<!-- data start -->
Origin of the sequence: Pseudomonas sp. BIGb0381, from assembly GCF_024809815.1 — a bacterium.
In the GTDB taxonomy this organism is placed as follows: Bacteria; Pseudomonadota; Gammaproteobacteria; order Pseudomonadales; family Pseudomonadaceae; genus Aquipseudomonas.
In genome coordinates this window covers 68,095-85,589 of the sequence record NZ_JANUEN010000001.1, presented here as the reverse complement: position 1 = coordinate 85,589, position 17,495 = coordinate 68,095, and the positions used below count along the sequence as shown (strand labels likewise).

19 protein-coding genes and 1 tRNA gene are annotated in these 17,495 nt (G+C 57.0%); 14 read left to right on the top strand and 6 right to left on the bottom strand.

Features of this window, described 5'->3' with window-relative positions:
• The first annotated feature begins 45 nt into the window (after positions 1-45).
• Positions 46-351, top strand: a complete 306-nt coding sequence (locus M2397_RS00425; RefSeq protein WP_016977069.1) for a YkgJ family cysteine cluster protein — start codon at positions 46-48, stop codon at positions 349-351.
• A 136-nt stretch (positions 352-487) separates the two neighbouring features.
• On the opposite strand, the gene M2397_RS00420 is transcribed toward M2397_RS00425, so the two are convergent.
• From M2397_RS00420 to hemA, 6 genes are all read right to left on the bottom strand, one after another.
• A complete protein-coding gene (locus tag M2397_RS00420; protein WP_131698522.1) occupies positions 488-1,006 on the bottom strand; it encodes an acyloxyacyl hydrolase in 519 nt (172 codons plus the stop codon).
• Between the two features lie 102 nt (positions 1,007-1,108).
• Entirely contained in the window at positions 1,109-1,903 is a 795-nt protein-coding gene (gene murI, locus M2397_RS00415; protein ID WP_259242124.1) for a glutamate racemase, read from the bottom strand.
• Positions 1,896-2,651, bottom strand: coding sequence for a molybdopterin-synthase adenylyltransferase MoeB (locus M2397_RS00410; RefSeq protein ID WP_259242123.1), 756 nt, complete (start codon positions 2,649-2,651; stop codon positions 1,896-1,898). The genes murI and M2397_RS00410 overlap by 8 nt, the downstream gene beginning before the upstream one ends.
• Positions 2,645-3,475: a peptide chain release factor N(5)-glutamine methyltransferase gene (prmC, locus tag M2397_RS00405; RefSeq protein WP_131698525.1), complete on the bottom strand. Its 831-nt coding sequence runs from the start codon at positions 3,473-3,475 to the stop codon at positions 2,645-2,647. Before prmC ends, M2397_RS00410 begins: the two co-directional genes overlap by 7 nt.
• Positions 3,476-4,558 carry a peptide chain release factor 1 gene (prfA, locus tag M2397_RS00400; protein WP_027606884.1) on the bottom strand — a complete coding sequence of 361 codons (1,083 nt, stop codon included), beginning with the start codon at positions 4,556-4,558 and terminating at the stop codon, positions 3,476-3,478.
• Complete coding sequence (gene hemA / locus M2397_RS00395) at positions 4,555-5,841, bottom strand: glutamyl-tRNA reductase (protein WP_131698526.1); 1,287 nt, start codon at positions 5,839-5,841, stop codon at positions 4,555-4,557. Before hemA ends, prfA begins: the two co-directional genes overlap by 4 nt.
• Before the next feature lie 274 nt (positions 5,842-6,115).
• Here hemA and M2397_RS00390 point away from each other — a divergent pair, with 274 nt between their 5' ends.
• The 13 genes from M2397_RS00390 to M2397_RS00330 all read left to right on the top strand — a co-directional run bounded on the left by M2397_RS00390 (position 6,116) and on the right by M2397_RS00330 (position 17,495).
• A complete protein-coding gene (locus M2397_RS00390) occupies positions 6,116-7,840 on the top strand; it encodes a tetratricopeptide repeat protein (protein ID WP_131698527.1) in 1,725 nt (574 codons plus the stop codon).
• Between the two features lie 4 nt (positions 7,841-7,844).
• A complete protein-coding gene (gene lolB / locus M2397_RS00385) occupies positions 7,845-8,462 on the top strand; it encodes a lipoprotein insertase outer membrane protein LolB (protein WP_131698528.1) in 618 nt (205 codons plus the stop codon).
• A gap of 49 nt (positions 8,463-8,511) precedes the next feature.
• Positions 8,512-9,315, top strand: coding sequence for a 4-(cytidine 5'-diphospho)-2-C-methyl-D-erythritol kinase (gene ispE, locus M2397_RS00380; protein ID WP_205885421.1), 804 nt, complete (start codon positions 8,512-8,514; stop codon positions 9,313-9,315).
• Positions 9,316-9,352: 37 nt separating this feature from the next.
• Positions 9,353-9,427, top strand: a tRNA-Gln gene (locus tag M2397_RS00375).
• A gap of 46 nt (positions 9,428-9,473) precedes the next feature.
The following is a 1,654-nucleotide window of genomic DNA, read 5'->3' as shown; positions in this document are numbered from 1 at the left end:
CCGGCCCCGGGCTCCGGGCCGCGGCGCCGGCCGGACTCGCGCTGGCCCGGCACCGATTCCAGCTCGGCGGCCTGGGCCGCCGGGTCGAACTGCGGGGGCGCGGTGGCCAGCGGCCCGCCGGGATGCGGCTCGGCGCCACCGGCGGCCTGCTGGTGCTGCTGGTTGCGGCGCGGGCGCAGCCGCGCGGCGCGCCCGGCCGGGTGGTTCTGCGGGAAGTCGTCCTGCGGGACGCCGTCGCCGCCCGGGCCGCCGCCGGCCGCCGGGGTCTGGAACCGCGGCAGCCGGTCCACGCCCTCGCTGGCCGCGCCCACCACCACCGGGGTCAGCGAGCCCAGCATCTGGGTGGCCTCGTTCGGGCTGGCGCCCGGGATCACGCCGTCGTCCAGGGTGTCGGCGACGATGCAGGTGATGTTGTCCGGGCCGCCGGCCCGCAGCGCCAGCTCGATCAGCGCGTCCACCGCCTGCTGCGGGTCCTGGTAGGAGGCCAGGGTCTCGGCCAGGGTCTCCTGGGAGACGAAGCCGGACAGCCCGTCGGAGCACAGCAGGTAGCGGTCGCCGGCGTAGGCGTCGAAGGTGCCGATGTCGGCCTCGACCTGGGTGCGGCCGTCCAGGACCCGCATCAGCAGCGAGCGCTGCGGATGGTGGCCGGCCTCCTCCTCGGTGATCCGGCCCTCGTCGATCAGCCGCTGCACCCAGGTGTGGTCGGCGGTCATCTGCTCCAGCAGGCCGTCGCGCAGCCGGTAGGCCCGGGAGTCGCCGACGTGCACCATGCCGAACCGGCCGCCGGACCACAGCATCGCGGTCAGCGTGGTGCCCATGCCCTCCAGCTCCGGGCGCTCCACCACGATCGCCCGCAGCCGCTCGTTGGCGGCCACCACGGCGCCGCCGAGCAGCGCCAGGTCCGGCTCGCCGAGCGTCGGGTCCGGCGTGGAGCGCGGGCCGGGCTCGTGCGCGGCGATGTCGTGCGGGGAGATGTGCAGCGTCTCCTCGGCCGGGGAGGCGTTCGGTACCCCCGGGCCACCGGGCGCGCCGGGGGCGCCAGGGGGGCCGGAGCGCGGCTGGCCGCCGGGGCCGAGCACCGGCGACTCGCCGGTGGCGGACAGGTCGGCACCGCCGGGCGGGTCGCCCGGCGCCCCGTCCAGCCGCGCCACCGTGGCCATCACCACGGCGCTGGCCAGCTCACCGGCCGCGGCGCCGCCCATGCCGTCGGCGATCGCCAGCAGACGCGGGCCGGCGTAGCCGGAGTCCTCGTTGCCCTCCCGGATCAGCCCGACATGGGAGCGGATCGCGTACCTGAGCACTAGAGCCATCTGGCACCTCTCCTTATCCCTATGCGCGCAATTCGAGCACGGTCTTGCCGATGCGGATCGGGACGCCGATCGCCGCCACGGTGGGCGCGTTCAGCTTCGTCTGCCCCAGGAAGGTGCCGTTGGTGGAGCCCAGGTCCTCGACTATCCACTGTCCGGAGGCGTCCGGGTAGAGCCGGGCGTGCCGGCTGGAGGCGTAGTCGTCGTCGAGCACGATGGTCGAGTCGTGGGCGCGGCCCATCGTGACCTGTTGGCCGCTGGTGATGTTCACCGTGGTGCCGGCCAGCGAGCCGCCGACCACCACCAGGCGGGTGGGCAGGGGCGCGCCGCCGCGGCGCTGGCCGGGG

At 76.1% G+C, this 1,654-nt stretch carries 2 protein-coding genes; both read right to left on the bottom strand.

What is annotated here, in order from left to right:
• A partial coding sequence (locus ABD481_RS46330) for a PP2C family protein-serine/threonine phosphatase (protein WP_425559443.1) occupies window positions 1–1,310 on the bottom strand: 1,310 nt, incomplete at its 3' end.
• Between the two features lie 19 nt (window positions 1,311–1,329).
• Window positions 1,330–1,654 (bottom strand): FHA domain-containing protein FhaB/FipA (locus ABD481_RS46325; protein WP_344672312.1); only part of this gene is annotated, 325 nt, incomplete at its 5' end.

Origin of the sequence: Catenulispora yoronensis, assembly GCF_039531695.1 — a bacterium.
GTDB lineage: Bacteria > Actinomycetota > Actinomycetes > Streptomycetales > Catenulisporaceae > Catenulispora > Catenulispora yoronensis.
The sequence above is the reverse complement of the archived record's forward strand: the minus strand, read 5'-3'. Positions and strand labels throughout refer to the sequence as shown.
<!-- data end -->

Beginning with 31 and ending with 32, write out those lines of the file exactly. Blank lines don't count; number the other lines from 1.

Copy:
At 76.1% G+C, this 1,654-nt stretch carries 2 protein-coding genes; both read right to left on the bottom strand.

What is annotated here, in order from left to right: